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Aeschylus animals answered appear beauty become brought called carried cause century character Church close cloth condition considerable direction dust Edward England English existence experience explosion expression fact feet fire force Frithiof give given hand Henry Higgins hope House human idea important interest Italy John King land late less light Liverpool living March means meet mind nature never object observation once origin passed period persons political possessed practical present Principal Professor progress Prometheus question record remains Report result Royal ship side Society spirit stars successful taken things thought tion true University whole Zealand Zeus
Stran 26 - I can give not what men call love, But wilt thou accept not The worship the heart lifts above And the Heavens reject not, The desire of the moth for the star, Of the night for the morrow, The devotion to something afar From the sphere of our sorrow...
Stran 29 - On a poet's lips I slept Dreaming like a love-adept In the sound his breathing kept; Nor seeks nor finds he mortal blisses, But feeds on the aerial kisses Of shapes that haunt thought's wildernesses.
Stran 167 - As long as you have the wisdom to keep the sovereign authority of this country as the sanctuary of liberty, the sacred temple consecrated to our common faith, wherever the chosen race and sons of England worship freedom they will turn their faces towards you.
Stran 60 - Yet nature is made better by no mean But nature makes that mean; so over that art, Which you say adds to nature, is an art That nature makes. You see, sweet maid, we marry A gentler scion to the wildest stock, And make conceive a bark of baser kind By bud of nobler race. This is an art Which does mend nature — change it rather; but The art itself is nature.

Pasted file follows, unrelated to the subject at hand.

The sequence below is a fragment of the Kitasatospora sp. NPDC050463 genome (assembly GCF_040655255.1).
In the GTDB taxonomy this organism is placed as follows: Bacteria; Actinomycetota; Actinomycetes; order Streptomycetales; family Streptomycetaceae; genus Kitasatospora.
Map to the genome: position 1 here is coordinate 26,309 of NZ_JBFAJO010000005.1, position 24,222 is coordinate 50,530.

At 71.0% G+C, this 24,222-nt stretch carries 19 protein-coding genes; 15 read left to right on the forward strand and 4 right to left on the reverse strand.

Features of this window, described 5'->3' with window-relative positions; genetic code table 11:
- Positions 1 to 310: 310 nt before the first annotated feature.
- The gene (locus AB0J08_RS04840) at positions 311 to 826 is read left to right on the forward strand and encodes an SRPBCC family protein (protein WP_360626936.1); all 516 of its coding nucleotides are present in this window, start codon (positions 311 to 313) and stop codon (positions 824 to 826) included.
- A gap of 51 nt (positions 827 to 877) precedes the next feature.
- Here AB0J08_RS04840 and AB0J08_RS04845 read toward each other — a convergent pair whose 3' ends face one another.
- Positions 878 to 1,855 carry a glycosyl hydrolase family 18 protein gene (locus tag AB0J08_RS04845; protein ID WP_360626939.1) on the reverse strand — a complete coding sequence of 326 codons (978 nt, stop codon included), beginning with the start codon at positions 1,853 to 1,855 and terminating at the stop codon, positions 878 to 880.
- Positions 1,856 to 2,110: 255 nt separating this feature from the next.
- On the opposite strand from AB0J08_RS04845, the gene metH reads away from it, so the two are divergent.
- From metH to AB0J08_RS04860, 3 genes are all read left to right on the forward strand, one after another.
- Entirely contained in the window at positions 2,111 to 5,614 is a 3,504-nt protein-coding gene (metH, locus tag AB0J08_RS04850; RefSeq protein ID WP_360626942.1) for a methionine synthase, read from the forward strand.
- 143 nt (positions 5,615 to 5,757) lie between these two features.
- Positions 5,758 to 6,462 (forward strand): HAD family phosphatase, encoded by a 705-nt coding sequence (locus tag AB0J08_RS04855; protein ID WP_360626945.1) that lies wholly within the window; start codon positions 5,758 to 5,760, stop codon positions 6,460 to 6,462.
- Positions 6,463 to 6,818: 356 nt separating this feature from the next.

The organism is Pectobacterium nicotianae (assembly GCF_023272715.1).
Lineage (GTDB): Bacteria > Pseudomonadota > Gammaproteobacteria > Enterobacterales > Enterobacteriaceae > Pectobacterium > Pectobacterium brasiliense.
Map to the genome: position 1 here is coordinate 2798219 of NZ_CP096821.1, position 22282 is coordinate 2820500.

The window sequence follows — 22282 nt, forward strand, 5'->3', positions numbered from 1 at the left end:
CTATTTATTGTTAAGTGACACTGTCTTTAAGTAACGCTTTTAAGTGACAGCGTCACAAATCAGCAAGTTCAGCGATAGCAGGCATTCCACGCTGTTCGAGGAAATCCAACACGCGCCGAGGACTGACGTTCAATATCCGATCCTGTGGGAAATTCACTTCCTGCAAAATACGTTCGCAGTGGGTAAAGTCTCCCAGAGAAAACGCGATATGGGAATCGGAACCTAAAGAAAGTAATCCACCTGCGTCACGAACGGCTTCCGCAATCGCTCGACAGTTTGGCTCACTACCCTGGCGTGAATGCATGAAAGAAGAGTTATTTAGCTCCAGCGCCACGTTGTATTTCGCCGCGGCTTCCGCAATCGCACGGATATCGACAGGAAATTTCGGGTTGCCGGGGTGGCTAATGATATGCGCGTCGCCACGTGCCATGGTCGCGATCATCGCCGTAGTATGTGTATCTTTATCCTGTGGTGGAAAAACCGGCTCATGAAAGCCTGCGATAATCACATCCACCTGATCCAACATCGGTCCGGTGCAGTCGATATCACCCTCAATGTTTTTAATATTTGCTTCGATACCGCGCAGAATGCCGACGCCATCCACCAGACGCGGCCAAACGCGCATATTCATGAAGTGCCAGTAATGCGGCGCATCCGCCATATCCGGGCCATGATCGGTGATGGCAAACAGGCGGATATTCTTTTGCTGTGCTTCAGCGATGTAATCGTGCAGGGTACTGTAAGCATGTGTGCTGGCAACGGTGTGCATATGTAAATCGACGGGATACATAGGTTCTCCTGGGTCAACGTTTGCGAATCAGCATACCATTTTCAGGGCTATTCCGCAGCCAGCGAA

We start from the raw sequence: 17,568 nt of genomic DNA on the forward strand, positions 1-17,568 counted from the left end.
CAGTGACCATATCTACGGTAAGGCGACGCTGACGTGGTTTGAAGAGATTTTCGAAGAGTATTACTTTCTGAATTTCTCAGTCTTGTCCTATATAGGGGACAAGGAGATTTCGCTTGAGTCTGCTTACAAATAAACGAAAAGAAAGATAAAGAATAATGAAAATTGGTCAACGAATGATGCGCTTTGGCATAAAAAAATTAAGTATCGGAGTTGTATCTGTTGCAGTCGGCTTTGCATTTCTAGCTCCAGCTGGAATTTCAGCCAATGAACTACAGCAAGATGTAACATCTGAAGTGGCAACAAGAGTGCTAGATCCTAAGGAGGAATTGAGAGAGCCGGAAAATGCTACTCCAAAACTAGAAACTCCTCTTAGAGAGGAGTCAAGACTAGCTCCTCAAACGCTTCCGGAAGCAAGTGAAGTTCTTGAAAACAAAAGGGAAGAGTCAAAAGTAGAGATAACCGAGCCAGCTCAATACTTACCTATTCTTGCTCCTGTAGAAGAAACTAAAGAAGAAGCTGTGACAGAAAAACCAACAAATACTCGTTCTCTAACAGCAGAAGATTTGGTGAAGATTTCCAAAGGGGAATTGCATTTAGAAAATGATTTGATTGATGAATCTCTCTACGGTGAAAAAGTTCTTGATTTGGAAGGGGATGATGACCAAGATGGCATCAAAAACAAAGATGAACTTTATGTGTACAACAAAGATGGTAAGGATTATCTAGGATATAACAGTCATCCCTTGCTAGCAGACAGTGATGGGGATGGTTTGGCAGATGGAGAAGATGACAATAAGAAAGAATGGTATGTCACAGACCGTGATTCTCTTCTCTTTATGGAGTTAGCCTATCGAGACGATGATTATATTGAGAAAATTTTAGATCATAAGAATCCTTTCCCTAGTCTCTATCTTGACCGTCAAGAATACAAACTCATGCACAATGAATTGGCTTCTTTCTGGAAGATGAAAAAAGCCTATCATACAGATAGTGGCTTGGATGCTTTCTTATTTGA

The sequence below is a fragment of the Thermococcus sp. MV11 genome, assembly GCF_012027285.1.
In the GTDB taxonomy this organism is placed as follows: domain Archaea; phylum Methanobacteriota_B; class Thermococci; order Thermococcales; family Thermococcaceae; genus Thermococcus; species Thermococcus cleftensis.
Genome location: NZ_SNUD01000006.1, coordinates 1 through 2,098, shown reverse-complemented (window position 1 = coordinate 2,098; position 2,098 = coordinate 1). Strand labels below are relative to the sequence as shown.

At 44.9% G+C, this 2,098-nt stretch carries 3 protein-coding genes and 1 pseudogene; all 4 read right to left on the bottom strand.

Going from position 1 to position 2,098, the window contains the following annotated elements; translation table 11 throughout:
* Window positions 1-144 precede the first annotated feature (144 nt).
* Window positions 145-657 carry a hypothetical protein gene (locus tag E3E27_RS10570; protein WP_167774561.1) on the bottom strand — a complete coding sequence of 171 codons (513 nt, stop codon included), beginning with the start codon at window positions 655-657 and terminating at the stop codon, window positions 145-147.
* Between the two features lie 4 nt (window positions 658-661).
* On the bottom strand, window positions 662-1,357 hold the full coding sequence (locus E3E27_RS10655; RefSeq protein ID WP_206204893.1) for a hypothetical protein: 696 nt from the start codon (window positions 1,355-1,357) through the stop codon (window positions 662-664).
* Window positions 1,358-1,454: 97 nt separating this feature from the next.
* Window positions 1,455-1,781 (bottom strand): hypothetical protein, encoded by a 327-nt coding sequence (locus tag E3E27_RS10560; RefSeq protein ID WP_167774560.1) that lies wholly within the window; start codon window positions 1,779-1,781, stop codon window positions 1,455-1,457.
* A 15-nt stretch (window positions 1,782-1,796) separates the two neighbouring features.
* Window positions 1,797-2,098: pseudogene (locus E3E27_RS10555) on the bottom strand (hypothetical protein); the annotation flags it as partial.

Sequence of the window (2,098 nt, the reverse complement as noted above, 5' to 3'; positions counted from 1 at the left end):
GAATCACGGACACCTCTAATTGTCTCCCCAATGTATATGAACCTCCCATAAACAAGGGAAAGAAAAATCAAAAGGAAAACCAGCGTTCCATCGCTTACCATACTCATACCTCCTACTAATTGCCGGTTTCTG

Stran 166 - It is besides a very great mistake to imagine, that mankind follow up practically any speculative principle, either of government or of freedom, as far as it will go in argument and logical illation.
Stran 143 - As many more individuals of each species are born than can possibly survive; and as, consequently, there is a frequently recurring struggle for existence, it follows that any being, if it vary however slightly in any manner profitable to itself, under the complex and sometimes varying conditions of life, will have a better chancs of surviving, and thus be naturally selected.
Stran 142 - Philip and Mary, by the grace of God, king and queen of England, France. Naples, Jerusalem, and Ireland ; defenders of the faith ; princes of Spain and Sicily ; archdukes of Austria ; dukes of Milan, Burgundy, and Brabant; counts of Hapsburg, Flanders, and Tyrol.
Stran 30 - All things had put their evil nature off: I cannot tell my joy, when o'er a lake Upon a drooping bough with nightshade twined, I saw two azure halcyons clinging downward And thinning one bright bunch of amber berries...